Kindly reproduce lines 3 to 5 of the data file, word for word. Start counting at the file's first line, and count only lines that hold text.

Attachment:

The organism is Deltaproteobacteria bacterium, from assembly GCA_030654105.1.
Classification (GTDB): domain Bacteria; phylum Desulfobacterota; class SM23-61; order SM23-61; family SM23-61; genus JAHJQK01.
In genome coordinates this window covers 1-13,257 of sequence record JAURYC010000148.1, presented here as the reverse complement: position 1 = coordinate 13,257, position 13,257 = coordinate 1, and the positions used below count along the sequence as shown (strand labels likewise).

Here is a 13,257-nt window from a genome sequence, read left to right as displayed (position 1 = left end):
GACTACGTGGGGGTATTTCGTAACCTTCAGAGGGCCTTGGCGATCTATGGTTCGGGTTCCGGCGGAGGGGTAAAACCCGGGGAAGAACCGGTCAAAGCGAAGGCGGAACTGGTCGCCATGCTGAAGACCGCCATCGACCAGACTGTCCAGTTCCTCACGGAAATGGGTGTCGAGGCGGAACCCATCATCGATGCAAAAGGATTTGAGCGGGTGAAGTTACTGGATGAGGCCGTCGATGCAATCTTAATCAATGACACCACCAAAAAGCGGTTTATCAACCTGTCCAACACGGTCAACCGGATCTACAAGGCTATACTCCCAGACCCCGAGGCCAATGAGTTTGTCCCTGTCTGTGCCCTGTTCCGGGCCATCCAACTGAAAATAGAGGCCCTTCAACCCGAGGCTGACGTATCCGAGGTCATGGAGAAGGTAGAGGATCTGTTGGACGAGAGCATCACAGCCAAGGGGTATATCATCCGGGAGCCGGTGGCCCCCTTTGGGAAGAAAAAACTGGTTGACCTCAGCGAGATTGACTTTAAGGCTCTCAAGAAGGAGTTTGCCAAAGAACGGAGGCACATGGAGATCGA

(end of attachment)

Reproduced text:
In genome coordinates this window covers 1-13,257 of sequence record JAURYC010000148.1, presented here as the reverse complement: position 1 = coordinate 13,257, position 13,257 = coordinate 1, and the positions used below count along the sequence as shown (strand labels likewise).

Here is a 13,257-nt window from a genome sequence, read left to right as displayed (position 1 = left end):
GACTACGTGGGGGTATTTCGTAACCTTCAGAGGGCCTTGGCGATCTATGGTTCGGGTTCCGGCGGAGGGGTAAAACCCGGGGAAGAACCGGTCAAAGCGAAGGCGGAACTGGTCGCCATGCTGAAGACCGCCATCGACCAGACTGTCCAGTTCCTCACGGAAATGGGTGTCGAGGCGGAACCCATCATCGATGCAAAAGGATTTGAGCGGGTGAAGTTACTGGATGAGGCCGTCGATGCAATCTTAATCAATGACACCACCAAAAAGCGGTTTATCAACCTGTCCAACACGGTCAACCGGATCTACAAGGCTATACTCCCAGACCCCGAGGCCAATGAGTTTGTCCCTGTCTGTGCCCTGTTCCGGGCCATCCAACTGAAAATAGAGGCCCTTCAACCCGAGGCTGACGTATCCGAGGTCATGGAGAAGGTAGAGGATCTGTTGGACGAGAGCATCACAGCCAAGGGGTATATCATCCGGGAGCCGGTGGCCCCCTTTGGGAAGAAAAAACTGGTTGACCTCAGCGAGATTGACTTTAAGGCTCTCAAGAAGGAGTTTGCCAAAGAACGGAGGCACATGGAGATCGA